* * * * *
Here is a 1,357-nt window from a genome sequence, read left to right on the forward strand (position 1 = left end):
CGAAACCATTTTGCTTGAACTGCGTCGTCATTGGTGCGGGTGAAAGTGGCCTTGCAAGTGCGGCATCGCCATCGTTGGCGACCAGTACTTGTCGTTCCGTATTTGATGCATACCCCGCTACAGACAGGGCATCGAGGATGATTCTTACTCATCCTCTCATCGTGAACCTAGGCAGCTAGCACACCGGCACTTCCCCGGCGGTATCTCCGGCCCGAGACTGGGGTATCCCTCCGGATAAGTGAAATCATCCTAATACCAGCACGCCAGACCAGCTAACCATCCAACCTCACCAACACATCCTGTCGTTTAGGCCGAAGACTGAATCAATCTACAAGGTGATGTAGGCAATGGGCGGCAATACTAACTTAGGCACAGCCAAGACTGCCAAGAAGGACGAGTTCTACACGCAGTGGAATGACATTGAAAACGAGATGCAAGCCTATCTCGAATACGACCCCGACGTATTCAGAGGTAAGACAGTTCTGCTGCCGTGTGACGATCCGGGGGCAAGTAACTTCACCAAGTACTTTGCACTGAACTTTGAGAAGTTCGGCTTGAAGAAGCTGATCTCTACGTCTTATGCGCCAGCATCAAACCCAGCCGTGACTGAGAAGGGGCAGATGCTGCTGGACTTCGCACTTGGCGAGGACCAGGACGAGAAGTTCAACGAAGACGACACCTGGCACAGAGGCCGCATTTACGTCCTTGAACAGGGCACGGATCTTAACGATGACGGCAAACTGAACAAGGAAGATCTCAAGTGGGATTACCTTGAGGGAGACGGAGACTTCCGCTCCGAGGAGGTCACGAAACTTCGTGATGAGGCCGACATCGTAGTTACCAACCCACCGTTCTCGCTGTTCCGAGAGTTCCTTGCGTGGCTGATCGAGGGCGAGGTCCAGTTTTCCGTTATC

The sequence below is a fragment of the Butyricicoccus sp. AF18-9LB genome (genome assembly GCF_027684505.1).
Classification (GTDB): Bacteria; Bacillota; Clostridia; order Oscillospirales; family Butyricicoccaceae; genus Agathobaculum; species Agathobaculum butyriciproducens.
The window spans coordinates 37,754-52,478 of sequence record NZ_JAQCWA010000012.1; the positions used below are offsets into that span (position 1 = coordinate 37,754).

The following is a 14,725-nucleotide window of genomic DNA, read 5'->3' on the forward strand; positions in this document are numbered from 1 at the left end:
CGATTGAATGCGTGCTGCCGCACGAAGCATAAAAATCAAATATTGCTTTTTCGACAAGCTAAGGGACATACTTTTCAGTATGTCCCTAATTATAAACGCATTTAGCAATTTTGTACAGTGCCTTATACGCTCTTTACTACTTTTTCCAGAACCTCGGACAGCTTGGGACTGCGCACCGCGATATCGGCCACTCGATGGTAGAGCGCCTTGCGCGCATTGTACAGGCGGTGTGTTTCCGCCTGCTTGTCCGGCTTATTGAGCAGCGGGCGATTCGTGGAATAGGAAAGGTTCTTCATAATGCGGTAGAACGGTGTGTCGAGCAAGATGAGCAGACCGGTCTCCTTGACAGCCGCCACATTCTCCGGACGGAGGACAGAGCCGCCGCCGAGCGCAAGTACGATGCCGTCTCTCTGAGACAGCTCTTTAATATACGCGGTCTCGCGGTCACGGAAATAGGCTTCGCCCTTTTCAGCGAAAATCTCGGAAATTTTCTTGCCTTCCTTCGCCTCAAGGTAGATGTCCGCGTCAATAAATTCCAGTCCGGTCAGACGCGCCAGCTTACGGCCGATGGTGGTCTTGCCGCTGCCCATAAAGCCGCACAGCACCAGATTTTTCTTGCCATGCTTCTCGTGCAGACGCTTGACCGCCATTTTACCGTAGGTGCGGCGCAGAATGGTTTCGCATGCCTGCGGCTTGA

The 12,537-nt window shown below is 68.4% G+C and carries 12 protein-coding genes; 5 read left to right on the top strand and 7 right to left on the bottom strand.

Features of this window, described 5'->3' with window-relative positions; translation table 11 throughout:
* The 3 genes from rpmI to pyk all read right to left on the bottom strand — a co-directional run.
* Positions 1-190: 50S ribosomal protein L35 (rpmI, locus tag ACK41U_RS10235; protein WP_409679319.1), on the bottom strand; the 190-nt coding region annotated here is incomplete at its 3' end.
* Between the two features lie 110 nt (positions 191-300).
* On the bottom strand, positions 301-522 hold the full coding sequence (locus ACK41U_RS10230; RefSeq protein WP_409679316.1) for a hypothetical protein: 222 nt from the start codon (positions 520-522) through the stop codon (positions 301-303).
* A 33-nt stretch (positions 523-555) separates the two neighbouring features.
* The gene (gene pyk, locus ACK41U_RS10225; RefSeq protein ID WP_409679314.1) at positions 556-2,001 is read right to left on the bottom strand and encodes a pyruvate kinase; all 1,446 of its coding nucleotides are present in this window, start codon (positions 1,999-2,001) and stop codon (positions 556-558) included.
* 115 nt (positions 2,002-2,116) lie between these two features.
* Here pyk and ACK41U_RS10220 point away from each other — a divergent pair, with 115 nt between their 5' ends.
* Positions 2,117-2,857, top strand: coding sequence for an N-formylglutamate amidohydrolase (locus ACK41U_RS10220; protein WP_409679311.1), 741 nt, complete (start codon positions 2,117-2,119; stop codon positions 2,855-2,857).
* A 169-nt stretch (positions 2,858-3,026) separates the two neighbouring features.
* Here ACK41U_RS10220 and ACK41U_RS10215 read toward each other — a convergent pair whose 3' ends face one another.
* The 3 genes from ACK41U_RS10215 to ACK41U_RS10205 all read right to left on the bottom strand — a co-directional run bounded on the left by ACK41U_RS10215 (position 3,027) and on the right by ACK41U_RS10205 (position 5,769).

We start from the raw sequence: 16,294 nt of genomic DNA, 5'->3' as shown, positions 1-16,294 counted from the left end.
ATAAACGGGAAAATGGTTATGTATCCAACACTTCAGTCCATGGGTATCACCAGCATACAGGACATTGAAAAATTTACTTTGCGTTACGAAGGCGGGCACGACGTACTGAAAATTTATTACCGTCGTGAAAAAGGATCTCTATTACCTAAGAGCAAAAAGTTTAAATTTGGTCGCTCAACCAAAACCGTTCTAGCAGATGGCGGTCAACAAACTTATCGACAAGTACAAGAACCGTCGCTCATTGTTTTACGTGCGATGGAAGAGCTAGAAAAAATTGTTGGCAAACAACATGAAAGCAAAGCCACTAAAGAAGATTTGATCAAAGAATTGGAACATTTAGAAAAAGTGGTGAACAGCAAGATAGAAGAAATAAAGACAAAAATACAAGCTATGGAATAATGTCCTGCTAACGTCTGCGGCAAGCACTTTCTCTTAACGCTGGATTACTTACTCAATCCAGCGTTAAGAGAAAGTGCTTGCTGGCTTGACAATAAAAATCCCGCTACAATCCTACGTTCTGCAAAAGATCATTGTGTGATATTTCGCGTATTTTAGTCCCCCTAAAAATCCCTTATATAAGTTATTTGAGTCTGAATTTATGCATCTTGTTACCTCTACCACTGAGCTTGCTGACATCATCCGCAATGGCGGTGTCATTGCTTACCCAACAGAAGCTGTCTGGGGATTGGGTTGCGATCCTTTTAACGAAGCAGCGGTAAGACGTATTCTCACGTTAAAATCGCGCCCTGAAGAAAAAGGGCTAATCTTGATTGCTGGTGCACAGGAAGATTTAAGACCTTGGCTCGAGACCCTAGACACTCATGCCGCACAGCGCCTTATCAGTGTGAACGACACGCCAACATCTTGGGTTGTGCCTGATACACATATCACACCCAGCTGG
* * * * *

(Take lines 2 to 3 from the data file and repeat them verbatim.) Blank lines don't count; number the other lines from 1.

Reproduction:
CGAAACCATTTTGCTTGAACTGCGTCGTCATTGGTGCGGGTGAAAGTGGCCTTGCAAGTGCGGCATCGCCATCGTTGGCGACCAGTACTTGTCGTTCCGTATTTGATGCATACCCCGCTACAGACAGGGCATCGAGGATGATTCTTACTCATCCTCTCATCGTGAACCTAGGCAGCTAGCACACCGGCACTTCCCCGGCGGTATCTCCGGCCCGAGACTGGGGTATCCCTCCGGATAAGTGAAATCATCCTAATACCAGCACGCCAGACCAGCTAACCATCCAACCTCACCAACACATCCTGTCGTTTAGGCCGAAGACTGAATCAATCTACAAGGTGATGTAGGCAATGGGCGGCAATACTAACTTAGGCACAGCCAAGACTGCCAAGAAGGACGAGTTCTACACGCAGTGGAATGACATTGAAAACGAGATGCAAGCCTATCTCGAATACGACCCCGACGTATTCAGAGGTAAGACAGTTCTGCTGCCGTGTGACGATCCGGGGGCAAGTAACTTCACCAAGTACTTTGCACTGAACTTTGAGAAGTTCGGCTTGAAGAAGCTGATCTCTACGTCTTATGCGCCAGCATCAAACCCAGCCGTGACTGAGAAGGGGCAGATGCTGCTGGACTTCGCACTTGGCGAGGACCAGGACGAGAAGTTCAACGAAGACGACACCTGGCACAGAGGCCGCATTTACGTCCTTGAACAGGGCACGGATCTTAACGATGACGGCAAACTGAACAAGGAAGATCTCAAGTGGGATTACCTTGAGGGAGACGGAGACTTCCGCTCCGAGGAGGTCACGAAACTTCGTGATGAGGCCGACATCGTAGTTACCAACCCACCGTTCTCGCTGTTCCGAGAGTTCCTTGCGTGGCTGATCGAGGGCGAGGTCCAGTTTTCCGTTATC

The sequence below is a fragment of the Butyricicoccus sp. AF18-9LB genome (genome assembly GCF_027684505.1).